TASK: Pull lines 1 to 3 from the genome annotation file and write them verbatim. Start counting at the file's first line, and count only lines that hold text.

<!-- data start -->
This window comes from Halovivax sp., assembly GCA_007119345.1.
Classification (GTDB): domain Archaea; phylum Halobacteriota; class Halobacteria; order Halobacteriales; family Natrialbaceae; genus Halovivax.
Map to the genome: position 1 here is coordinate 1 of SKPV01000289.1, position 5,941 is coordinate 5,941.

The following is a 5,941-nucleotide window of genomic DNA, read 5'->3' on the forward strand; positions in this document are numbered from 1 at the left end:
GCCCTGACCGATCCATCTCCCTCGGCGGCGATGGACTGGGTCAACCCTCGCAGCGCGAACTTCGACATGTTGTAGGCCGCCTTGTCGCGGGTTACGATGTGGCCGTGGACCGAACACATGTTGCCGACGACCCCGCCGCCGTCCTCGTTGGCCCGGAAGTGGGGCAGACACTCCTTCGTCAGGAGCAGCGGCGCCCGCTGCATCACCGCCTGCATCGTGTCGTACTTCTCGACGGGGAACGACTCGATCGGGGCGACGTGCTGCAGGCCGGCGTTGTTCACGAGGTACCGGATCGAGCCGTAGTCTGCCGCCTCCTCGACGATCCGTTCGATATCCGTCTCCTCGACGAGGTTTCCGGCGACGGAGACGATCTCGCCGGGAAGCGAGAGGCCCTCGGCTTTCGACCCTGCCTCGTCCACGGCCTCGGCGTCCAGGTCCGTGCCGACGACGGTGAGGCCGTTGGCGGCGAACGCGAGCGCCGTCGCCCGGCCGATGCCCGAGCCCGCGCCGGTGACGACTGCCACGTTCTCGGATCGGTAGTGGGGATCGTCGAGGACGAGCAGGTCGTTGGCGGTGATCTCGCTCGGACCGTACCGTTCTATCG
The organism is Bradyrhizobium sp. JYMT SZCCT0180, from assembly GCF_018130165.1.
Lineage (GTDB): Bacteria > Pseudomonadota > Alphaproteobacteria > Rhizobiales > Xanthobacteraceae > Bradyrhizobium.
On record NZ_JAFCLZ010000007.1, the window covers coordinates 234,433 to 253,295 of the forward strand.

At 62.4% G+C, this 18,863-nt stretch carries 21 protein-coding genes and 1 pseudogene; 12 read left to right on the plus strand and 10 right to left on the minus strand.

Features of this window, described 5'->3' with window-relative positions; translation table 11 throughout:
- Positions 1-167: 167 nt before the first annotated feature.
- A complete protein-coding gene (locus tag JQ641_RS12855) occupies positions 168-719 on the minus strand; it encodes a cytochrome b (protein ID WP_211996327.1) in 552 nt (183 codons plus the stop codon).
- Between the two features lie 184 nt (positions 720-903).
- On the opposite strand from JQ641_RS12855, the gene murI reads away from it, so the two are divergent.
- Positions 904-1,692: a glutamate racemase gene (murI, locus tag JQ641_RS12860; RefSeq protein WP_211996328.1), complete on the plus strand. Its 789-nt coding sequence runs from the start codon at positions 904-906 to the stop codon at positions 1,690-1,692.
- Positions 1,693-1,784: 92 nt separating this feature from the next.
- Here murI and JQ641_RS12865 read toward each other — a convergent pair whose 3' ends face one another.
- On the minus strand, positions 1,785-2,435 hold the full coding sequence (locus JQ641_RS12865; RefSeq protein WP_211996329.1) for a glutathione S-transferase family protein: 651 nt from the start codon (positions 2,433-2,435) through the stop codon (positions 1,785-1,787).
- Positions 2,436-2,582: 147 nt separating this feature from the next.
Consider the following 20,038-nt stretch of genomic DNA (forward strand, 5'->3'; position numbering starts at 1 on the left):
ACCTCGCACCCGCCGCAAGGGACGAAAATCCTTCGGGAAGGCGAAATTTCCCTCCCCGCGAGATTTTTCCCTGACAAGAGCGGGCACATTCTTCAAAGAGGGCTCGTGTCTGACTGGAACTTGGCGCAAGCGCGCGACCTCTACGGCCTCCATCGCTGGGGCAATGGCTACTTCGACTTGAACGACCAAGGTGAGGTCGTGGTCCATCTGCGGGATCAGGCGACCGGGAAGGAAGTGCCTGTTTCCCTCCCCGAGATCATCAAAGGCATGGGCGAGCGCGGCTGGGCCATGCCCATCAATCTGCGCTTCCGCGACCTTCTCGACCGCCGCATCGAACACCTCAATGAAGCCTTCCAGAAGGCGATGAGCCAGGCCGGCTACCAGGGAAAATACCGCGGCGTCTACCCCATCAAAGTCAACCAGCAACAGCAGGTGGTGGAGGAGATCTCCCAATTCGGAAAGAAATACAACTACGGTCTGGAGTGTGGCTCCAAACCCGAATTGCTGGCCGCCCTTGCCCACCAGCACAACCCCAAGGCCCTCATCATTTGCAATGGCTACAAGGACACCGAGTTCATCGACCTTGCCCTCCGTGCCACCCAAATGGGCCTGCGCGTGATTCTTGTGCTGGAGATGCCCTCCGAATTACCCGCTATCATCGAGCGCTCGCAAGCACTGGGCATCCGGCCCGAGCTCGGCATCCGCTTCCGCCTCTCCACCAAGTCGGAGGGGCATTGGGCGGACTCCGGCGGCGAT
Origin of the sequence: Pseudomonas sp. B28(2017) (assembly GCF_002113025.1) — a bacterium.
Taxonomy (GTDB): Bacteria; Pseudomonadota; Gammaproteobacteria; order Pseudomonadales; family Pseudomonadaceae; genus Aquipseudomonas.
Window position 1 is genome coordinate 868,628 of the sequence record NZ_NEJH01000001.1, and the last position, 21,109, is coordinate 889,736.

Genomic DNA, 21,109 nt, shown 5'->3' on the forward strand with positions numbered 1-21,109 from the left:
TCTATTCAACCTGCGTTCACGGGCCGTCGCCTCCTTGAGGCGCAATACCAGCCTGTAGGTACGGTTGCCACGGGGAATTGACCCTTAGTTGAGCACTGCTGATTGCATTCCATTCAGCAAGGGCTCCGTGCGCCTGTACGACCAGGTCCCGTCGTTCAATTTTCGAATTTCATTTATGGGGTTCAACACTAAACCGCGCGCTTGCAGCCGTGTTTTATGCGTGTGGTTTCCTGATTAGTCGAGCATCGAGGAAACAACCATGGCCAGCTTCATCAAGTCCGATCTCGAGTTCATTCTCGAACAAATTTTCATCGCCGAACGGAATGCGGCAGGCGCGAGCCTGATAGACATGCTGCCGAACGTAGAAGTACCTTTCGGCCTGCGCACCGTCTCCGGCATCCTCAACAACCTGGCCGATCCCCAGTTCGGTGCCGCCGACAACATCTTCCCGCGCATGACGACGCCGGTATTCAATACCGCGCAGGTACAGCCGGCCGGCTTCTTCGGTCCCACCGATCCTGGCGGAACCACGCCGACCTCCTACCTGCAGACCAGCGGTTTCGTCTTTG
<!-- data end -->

This window comes from Halovivax sp., assembly GCA_007119345.1.
Classification (GTDB): domain Archaea; phylum Halobacteriota; class Halobacteria; order Halobacteriales; family Natrialbaceae; genus Halovivax.
Map to the genome: position 1 here is coordinate 1 of SKPV01000289.1, position 5,941 is coordinate 5,941.